- Automatic deployment: Pick this option if you’d rather all changes were deployed to the production site straight away.
- Manual deployment: Files will need to be deployed manually. To do so, hit the Deploy from Repository button at Websites & Domains > Git. Files can be deployed manually by clicking on the Deploy button beside the repository name at Websites & Domains.
- No deployment (repository hosting): There will be no deployment of files to the production site. This option could prove useful if you were to use a Git repository for storing and exchanging code.
How to Use Webhooks to Pull Automatically
Webhooks can be used to set up your remote repository to send Plesk notifications regarding specific events (such as pushing files to the repository). You can find more information on webhook management in GitHub or BitBucket in the official documentation.
Webhook URLs are made for a repository automatically. You should click Repository Settings if you want to see the webhook URL.
Copy and add the webhook URL to your remote repository. Set it up to be activated in case a push to the repository occurs. With this in effect, Plesk will be notified whenever a file is pushed to the remote repository. Files will be pulled automatically, negating the need to hit the Pull Updates button.
If an automatic deployment is set up for a repository, those files pulled will be deployed to the site instantly.
However, the webhook might fail when called through the HTTPS protocol if Plesk has been secured with a self-signed certificate. This is a result of SSL/TLS handshake problems. Specify the HTTP protocol in the webhook URL if this is the case.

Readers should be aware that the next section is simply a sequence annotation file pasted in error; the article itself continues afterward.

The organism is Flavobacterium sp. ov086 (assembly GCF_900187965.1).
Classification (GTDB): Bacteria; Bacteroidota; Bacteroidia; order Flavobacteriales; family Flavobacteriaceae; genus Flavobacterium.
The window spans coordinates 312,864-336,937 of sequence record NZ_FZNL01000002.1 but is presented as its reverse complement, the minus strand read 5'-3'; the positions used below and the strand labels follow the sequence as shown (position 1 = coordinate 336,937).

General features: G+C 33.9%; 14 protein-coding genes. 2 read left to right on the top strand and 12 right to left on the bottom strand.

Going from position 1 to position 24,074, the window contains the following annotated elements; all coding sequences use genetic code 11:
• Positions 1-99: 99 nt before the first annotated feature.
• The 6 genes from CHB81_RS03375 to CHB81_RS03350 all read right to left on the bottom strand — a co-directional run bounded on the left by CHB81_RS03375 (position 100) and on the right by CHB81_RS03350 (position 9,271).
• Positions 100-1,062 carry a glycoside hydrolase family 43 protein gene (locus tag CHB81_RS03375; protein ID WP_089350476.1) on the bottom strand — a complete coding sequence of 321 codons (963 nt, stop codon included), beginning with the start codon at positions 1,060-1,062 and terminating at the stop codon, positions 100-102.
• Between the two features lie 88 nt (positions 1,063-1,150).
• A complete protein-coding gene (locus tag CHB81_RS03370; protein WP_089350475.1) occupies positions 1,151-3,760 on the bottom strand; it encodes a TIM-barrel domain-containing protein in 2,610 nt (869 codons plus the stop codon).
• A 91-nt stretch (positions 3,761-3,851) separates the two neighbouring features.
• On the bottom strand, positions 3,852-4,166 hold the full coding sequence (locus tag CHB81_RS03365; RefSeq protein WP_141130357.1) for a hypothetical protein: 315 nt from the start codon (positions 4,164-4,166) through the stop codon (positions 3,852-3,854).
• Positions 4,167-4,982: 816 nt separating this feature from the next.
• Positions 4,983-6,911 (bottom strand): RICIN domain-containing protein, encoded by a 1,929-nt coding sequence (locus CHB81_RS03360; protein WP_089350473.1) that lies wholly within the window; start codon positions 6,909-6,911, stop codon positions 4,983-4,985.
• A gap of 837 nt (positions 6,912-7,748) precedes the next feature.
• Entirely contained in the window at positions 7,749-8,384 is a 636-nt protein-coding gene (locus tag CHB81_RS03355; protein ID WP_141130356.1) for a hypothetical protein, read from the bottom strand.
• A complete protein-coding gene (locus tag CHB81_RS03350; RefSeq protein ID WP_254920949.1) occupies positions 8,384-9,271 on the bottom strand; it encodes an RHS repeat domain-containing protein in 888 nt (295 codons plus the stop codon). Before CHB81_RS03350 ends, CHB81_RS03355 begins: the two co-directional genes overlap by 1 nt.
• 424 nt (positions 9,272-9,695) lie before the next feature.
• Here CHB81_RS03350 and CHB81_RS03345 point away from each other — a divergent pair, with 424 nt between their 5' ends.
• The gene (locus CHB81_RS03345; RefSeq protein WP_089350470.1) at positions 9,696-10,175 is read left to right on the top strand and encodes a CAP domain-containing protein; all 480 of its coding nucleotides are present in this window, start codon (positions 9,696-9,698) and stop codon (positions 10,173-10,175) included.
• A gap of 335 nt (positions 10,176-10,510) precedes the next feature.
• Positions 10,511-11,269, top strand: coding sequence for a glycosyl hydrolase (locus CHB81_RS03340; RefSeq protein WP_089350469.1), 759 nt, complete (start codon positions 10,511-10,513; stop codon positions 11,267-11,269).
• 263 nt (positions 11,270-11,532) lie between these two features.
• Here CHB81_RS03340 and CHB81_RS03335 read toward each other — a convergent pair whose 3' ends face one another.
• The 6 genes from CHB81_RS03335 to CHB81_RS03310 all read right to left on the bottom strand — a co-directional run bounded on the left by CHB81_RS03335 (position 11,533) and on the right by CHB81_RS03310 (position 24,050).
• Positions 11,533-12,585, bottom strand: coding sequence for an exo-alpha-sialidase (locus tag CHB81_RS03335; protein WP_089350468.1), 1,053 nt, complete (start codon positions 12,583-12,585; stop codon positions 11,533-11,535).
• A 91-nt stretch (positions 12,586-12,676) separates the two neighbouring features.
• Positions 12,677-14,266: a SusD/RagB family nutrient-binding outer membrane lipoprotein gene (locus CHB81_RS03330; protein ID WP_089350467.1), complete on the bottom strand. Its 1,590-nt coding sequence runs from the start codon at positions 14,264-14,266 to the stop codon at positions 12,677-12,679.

How to Activate Extra Deployment Options
File publishing won’t be adequate to complete the deployment of a website in a lot of situations. For instance, when a framework such as Ruby on Rails is used, you might need to run a data migration task following deployment, using a command like this: bin/rails db:migrate.
Plesk provides you with the option to specify one or more extra commands that will run each time the files are deployed to the site. Navigate to Websites & Domains > Git, and click on Repository Settings. Choose Enable additional deploy actions, then enter one or more shell commands. These will run whenever deployment of the repository contents takes place. You should input each individual command in a fresh line.
Please be aware, though, that a chrooted environment will be used for running specified commands on Linux, if SSH access is prohibited for the domain’s system user. The home directory of the subscription’s system user will be used as the file system root for that subscription. No executable files outside the chroot jail will be run.
So, if the path to your site were /var/www/vhosts/example.com/httpdocs in a chrooted environment, the path would be ./httpdocs. You would be unable to execute commands outside one level above the /httpdocs directory.
How to View Commit Logs
If you want to view the entire commit history for the present branch, visit Websites & Domains > Git. Then, click on the Commit Logs link. This information will be presented for every commit:
- unique identifier
- user name
- commit message
To update the commit log, hit Refresh.
The commit logs can be filtered by any parameter. For instance, you can view all the commits performed by a specific user beginning at a specific date. Click the “down arrow” button, input the relevant search parameters, and hit Search.
How to Change a Repository’s Name or Remove it
A repository can be renamed at any point. For example, you might opt to retitle a repository from website-dev to website once development has been finished, to avoid potential confusion. Make your way to Websites & Domains > Git and hit Repository Settings. Input the new name into the Repository name box.
What should you do if you want to take out the repository? Click on the Remote Repository link on the Git screen. Plesk will take out the repository, but the target directory with the published data will stay the same.